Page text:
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A Soldier's Morality, Religion, and Our Professional Ethic: Does the Army's Culture Facilitate Integration, Character Development, and Trust in the Profession? - The Evolving Culture of Hostility toward Religious Presence and Expression
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Article Index
A Soldier's Morality, Religion, and Our Professional Ethic: Does the Army's Culture Facilitate Integration, Character Development, and Trust in the Profession?
Background & Context
Background & Context continued
The Evolving Culture of Hostility toward Religious Presence and Expression
Evolving Culture of Hostility continued
The Army's Professional Ethic
Army's Professional Ethic continued
The Challenge and Opportunities to the Leader of Faith
Challenge & Opportunities continued
Opportunities for Leaders of Religious Faith
Why Not Just Let Soldiers of Religious Faith Leave the Army?
All Pages

I. The Evolving Culture of Hostility toward Religious Presence and Expression
As discussed briefly in the introduction, we believe that over the past two decades, coincident with the growing secularization of American society, the culture of our Armed Services has become more hostile to many things religious, including religious expression by individuals in uniform and the application of any sort of religious basis for decision-making. This has created, in perception or reality, a culture hostile to, and perhaps even intimidating for, serving soldiers of religious faith.

We also note that this trend of increasing hostility to religious expression within our Armed Services is not an isolated trend and is not surprising since there are at least three well-recognized societal trends that are occurring along with it:11 First, the general secularization of American society and the cultural wars that this has created over the past several decades; second, the activism of several legal advocacy groups specifically hostile to religious expression within the military; and third, the advancement of America’s cultural wars into the military, particularly by political advocates/reformers focused on individual issues.

Turning now to examples of such hostility to religious expression, we offer the following instances:12

September 2011: Air Force Chief of Staff General Norton Schwartz issued a Service-wide memo entitled, “Maintaining Government Neutrality Regarding Religion.”It states, “Leaders at all levels must balance constitutional protections for an individual’s free exercise of religion or other personal beliefs and its prohibition against governmental establishment of religion.” For example, they must avoid the “actual or apparent” use of their position to promote their personal religious beliefs to their subordinates. “Commanders . . . who engage in such behavior may cause members to doubt their impartiality and objectivity. The potential result is a degradation of the unit’s morale, good order and discipline.” General Schwartz also warned commanders against open support of chaplain-run events, stating that they “must refrain from appearing to officially endorse religion generally or any particular religion. Therefore, I expect chaplains, not commanders, to notify Airmen of Chaplain Corps programs.”13 Finally, Schwartz advised anyone who has concerns “involving the preservation of government neutrality regarding religious beliefs” to contact a military attorney.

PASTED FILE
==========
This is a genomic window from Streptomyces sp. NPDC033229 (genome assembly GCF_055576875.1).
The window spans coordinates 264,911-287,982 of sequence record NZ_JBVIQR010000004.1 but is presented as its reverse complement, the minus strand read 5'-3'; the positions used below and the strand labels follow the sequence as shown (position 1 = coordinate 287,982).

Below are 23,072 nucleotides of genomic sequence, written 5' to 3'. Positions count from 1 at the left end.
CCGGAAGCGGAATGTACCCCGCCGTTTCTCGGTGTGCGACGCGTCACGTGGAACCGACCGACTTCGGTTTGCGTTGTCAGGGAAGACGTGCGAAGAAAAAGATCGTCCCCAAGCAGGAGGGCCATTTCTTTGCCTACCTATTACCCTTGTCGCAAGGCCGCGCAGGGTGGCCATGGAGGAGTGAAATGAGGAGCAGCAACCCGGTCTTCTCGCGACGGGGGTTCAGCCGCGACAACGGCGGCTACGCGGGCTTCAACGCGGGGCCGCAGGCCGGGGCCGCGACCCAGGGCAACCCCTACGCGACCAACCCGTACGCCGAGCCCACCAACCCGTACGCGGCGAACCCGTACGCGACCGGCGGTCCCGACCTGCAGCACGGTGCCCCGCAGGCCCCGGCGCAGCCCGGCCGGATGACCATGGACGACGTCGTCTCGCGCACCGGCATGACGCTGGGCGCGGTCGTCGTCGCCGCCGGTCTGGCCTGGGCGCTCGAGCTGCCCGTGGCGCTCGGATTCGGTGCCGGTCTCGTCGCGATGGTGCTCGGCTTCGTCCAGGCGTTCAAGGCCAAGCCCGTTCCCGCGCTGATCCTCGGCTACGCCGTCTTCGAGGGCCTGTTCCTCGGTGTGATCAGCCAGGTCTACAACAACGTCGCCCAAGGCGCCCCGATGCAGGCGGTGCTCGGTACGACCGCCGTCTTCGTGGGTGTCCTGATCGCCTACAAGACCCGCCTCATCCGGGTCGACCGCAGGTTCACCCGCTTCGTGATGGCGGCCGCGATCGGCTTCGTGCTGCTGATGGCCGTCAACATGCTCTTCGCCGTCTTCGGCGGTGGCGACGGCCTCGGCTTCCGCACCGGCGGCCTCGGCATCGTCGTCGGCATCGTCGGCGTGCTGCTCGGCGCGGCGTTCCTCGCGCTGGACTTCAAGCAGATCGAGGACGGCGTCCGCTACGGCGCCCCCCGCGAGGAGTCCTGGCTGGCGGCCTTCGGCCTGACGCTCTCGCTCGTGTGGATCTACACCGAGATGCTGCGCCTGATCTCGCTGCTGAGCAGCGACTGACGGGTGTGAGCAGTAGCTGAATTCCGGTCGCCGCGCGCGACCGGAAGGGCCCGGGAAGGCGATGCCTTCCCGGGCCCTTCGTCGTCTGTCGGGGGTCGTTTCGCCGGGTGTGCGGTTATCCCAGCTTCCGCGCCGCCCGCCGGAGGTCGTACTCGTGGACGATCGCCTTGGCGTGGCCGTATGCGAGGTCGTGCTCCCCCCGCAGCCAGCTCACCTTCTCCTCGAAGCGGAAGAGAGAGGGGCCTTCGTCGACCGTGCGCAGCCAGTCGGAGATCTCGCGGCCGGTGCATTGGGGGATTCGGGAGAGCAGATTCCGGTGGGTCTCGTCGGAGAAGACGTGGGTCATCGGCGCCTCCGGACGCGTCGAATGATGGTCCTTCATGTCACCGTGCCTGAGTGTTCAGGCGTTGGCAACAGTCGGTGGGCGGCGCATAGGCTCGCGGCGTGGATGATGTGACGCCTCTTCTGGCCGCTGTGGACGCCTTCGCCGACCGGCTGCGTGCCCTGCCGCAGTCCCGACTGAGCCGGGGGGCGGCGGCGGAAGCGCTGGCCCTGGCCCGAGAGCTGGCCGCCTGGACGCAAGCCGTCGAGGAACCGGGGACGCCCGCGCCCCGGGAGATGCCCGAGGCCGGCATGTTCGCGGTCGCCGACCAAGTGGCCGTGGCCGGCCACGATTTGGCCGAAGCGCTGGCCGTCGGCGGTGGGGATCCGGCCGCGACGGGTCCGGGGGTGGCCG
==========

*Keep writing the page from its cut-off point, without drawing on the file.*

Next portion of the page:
From our perspective, the threatening tone of the final comment is obvious. So is the excessive concern over “apparent” use of commanders’ positions to promote their religious beliefs, and the concern that commanders who are known to be religious may, more than those with other world views, cause subordinates to doubt their impartiality and objectivity. Further, we believe that by precluding commanders from even speaking about the “Chaplain Corps programs” in their own units, such activities, as well as the silenced commanders, are marginalized in the eyes of the very Airmen they have sworn to lead and develop. Ironically, commanders may advertise, and indeed encourage attendance at any  number of voluntary functions but not those of a religious nature, even in cases where they personally believe the function would be desired by, and could be of significant developmental benefit to, many of their Airmen. Such “over the top” reactions by senior military leaders to the cultural intimidation they are facing serve, sadly, as the basis for construal by junior professionals that if they “lead-up” in such situations, they will be seen as insubordinate. Intimidation begets intimidation, eviscerating professional culture.

September 2011: Walter Reed National Military Medical Center, the leading medical institution for the U.S. Armed Forces, issued an official patient and visitor policy banning Bibles (to our understanding the ban was imposed only on Bibles, rather than such authoritative writings of all major faith groups). It stated, “No religious items (i.e., Bibles, reading material, and/or artifacts) are allowed to be given away or used during a visit.” The policy was revoked after a political firestorm erupted in the House of Representatives,14 but its intent cannot be missed. Neither can the fact that such intent runs utterly contrary to decades of understanding within the military professions of the positive role that religion and its various expressions play in the fitness of soldiers for mortal combat and subsequent recovery from combat-related sacrifices.15

Last Updated on Monday, 17 November 2014 09:22